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The lab relies on a college supported Google Drive account for all of our digital storage. This is a convenient storage solution because 1) all Kenyon students have Drive access via their Kenyon google accounts, and 2) the account does not have any storage cap (i.e., we will never run out of space). This is also a great tool for collaboration, as it gives lab members direct access to the same files (instead of needing to email files up and back).

How does it work?

Cloud Storage

Google Drive is a cloud based storage, which means the physical data are stored on Google servers. You can therefore access the data from any web browser and from any internet-connected device.

However, this is not a convenient (and sometimes impossible) way to interact with the data under all circumstances. For instance, if you're working on a manuscript you don't want to need to download the file and then be required to upload it when you're done editing. I'm sure you can see that this could quickly lead to version control chaos. Especially, if you were working with a collaborator. Which brings me to …

Local App

To get around this issue you can download the Google Drive app (Windows/Mac/Android/iPhone). This will allow you to keep a synchronized local copy of all the files on your computer. Importantly, when a change is made to a file in the cloud, it will automatically be reflected in your local copy. Similarly, when you modify and save a local file, your new version will automatically synchronize to the cloud.

Any edits/deletions that you make on your local computer will propagate to the cloud and to the computers of every lab user

  • If you delete a file from your local computer, it will be deleted from the cloud and from everybody else's computer too!
  • Never delete or modify a file that does not belong to you

How do I get access?

To get access to the lab directories, I will need to send you an invitation. However, do to a limitation with the Google Drive program (see box below), I will need to send you a separate invitation for each directory that you want to access. Unless you have excessive amounts of free disk space, you'll want to be selective in what directories you share. For instance, if you're doing a skin-conductance study then there's probably no reason for you to share the EEG directories, which can take up quite a bit of disk space.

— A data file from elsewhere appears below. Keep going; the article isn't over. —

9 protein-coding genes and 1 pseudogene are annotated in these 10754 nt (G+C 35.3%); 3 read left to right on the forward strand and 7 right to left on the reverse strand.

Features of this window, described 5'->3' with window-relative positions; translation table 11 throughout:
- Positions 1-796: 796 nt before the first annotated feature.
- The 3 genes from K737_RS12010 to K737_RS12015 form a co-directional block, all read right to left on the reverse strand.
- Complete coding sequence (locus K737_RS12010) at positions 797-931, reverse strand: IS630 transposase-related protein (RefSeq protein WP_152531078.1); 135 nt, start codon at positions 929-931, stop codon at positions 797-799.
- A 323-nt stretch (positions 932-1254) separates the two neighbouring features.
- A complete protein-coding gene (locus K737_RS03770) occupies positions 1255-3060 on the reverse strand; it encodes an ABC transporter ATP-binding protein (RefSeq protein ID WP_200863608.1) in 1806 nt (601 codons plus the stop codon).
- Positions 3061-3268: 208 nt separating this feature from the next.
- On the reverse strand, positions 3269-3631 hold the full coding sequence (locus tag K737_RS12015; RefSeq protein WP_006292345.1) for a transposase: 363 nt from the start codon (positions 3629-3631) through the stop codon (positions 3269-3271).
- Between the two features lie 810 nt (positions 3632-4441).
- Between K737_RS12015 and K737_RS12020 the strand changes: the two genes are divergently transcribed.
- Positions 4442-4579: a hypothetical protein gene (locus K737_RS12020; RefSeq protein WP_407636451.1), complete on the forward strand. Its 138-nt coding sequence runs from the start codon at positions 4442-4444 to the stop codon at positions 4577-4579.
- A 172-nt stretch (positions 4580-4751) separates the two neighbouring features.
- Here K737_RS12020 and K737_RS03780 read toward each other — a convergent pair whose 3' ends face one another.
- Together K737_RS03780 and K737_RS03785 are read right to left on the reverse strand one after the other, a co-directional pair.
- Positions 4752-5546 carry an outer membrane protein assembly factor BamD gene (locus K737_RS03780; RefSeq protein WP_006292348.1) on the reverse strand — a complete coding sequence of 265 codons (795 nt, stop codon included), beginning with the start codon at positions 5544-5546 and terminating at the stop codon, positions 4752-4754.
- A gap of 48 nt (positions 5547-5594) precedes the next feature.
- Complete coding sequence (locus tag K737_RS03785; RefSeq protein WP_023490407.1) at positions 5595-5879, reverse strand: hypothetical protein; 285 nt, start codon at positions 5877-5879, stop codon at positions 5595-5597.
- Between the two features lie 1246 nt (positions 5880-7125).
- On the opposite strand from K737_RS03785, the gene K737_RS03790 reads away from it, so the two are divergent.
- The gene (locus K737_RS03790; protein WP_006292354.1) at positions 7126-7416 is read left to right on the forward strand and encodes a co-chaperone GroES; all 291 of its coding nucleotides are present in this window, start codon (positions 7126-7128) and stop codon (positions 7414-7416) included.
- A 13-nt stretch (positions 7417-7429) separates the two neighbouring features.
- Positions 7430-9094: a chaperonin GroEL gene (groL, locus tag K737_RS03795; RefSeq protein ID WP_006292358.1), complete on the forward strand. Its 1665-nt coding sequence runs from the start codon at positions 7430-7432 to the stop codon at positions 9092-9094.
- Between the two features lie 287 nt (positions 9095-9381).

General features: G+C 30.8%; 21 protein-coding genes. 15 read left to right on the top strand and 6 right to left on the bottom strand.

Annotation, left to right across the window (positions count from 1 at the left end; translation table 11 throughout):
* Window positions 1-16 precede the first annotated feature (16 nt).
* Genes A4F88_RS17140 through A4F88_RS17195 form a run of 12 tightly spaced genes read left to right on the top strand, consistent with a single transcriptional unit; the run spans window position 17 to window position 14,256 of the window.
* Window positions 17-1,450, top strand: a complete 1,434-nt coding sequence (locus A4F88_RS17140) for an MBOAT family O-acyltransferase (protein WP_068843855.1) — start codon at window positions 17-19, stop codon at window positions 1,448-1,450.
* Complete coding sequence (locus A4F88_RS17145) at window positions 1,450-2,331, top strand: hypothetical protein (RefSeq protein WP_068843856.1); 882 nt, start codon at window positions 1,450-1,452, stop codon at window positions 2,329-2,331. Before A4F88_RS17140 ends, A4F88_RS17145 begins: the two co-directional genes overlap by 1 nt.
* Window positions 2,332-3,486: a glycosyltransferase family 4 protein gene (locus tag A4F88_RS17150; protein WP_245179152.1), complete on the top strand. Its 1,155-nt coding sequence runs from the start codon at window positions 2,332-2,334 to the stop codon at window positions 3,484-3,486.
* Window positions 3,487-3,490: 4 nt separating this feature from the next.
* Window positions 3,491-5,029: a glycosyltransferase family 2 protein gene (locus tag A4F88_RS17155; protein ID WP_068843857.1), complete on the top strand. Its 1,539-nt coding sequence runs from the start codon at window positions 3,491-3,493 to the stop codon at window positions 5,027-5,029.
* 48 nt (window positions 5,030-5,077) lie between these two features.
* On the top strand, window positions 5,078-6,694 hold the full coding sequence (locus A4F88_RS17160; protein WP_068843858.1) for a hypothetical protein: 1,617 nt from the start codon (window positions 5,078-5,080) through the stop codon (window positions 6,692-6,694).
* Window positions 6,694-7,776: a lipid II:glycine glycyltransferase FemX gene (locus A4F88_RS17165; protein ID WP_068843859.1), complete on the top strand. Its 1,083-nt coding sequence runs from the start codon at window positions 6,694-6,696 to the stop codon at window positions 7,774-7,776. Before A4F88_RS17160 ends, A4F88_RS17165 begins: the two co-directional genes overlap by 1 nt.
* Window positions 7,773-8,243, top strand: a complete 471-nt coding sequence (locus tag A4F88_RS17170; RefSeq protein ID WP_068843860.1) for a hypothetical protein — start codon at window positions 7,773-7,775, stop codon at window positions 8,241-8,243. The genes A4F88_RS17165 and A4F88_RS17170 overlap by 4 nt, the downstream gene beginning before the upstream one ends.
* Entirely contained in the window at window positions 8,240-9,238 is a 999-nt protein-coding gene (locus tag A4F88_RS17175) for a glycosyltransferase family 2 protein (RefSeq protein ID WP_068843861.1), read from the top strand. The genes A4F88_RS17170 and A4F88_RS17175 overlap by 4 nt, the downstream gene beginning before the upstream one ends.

All lab users will have access to the users directory, which has sub-directories for each lab member.

The Google Drive program will allow you to specify which directories you want to synchronize with your local computer. This can be very useful.

Imagine you have two computers. A desktop machine with lots of local storage, and a laptop with limited storage. Now let's assume you have two directories on Google Drive; one for movies (legally obtained, of course!), and one for class documents. Using the sync options you could specify that on the documents directory syncs to your laptop (where local storage space is at a premium), but that the both the documents and movies directories synch your desktop (where local storage space is not an issue).

Great. So what's the problem?

Unlike other similar services (e.g., Dropbox), Google Drive does not let you pick and choose sub-directories to synchronize. That is, if you want to synch a directory then you must synch everything that is in that directory. You cannot specify that you'd like to sync sub-directory A, but not sub-directory B.

kpnl/googledrive.txt · Last modified: 2016/03/27 18:00 by admin